BACKGROUND: The aim was to investigate whether children born after assisted reproduction technology (ART), particularly after frozen-thawed embryo transfer (FET), are at higher risk of childhood cancer than children born after fresh embryo transfer and spontaneous conception. METHODS AND FINDINGS: We performed a registry-based cohort study using data from the 4 Nordic countries: Denmark, Finland, Norway, and Sweden. The study included 7,944,248 children, out of whom 171,774 children were born after use of ART (2.2%) and 7,772,474 children were born after spontaneous conception, representing all children born between the years 1994 to 2014 in Denmark, 1990 to 2014 in Finland, 1984 to 2015 in Norway, and 1985 to 2015 in Sweden. Rates for any cancer and specific cancer groups in children born after each conception method were determined by cross-linking national ART registry data with national cancer and health data registries and population registries. We used Cox proportional hazards models to estimate the risk of any cancer, with age as the time scale. After a mean follow-up of 9.9 and 12.5 years, the incidence rate (IR) of cancer before age 18 years was 19.3/100,000 person-years for children born after ART (329 cases) and 16.7/100,000 person-years for children born after spontaneous conception (16,184 cases). Adjusted hazard ratio (aHR) was 1.08, 95% confidence interval (CI) 0.96 to 1.21, p = 0.18. Adjustment was performed for sex, plurality, year of birth, country of birth, maternal age at birth, and parity. Children born after FET had a higher risk of cancer (48 cases; IR 30.1/100,000 person-years) compared to both fresh embryo transfer (IR 18.8/100,000 person-years), aHR 1.59, 95% CI 1.15 to 2.20, p = 0.005, and spontaneous conception, aHR 1.65, 95% CI 1.24 to 2.19, p = 0.001. Adjustment either for macrosomia, birth weight, or major birth defects attenuated the association marginally. Higher risks of epithelial tumors and melanoma after any assisted reproductive method and of leukemia after FET were observed. The main limitation of this study is the small number of children with cancer in the FET group. CONCLUSIONS: Children born after FET had a higher risk of childhood cancer than children born after fresh embryo transfer and spontaneous conception. The results should be interpreted cautiously based on the small number of children with cancer, but the findings raise concerns considering the increasing use of FET, in particular freeze-all strategies without clear medical indications. TRIAL REGISTRATION: Trial registration number: ISRCTN 11780826.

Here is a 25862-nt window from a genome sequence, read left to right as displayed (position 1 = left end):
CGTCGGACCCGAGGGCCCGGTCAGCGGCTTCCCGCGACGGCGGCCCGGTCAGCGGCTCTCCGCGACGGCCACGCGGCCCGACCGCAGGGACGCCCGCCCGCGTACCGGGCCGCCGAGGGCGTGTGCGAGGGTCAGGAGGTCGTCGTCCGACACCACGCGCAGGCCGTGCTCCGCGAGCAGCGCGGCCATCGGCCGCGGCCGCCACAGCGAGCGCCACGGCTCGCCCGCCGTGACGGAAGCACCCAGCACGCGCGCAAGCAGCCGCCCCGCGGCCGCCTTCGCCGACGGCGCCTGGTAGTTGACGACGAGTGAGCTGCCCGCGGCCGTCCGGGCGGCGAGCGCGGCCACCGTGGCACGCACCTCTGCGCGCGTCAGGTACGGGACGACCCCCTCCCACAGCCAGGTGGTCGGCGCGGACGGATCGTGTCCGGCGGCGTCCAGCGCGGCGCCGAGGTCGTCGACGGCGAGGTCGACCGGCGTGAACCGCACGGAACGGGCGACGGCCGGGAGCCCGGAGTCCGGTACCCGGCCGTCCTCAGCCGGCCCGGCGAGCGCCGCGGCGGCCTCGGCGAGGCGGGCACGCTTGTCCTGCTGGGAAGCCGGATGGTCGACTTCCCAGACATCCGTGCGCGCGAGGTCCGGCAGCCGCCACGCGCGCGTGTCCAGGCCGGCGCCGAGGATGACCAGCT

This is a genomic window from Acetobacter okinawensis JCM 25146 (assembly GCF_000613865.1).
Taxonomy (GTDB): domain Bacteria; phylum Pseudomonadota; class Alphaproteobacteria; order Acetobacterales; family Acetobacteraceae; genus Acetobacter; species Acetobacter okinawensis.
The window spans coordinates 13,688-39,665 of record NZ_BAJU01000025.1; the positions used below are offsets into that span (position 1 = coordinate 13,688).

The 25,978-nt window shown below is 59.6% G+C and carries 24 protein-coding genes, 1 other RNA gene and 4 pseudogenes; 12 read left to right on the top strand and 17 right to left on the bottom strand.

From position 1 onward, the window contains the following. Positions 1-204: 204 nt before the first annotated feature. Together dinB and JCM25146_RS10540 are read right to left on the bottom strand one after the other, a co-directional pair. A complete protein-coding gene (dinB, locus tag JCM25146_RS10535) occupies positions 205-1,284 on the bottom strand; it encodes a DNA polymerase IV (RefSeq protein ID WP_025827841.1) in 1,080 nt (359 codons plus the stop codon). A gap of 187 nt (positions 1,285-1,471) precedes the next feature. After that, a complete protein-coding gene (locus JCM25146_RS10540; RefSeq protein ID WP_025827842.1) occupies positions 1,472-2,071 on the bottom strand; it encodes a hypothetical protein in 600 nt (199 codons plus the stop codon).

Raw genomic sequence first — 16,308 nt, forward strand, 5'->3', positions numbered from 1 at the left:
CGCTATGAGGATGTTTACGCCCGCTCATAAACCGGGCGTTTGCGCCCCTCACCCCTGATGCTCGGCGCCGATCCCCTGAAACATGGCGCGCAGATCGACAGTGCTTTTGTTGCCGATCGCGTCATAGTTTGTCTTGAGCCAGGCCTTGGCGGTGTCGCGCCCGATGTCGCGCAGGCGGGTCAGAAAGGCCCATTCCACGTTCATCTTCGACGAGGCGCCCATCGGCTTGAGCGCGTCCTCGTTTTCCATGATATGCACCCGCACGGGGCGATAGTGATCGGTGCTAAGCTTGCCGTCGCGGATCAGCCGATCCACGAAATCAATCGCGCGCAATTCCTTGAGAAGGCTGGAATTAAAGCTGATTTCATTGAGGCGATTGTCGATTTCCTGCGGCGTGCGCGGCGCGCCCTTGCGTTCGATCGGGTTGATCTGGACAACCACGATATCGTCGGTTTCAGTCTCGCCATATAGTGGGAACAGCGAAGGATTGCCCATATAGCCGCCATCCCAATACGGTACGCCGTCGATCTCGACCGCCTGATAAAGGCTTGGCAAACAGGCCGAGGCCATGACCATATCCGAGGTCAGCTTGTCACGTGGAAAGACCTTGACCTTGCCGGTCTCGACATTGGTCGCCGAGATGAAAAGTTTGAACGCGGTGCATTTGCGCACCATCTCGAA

Assuntos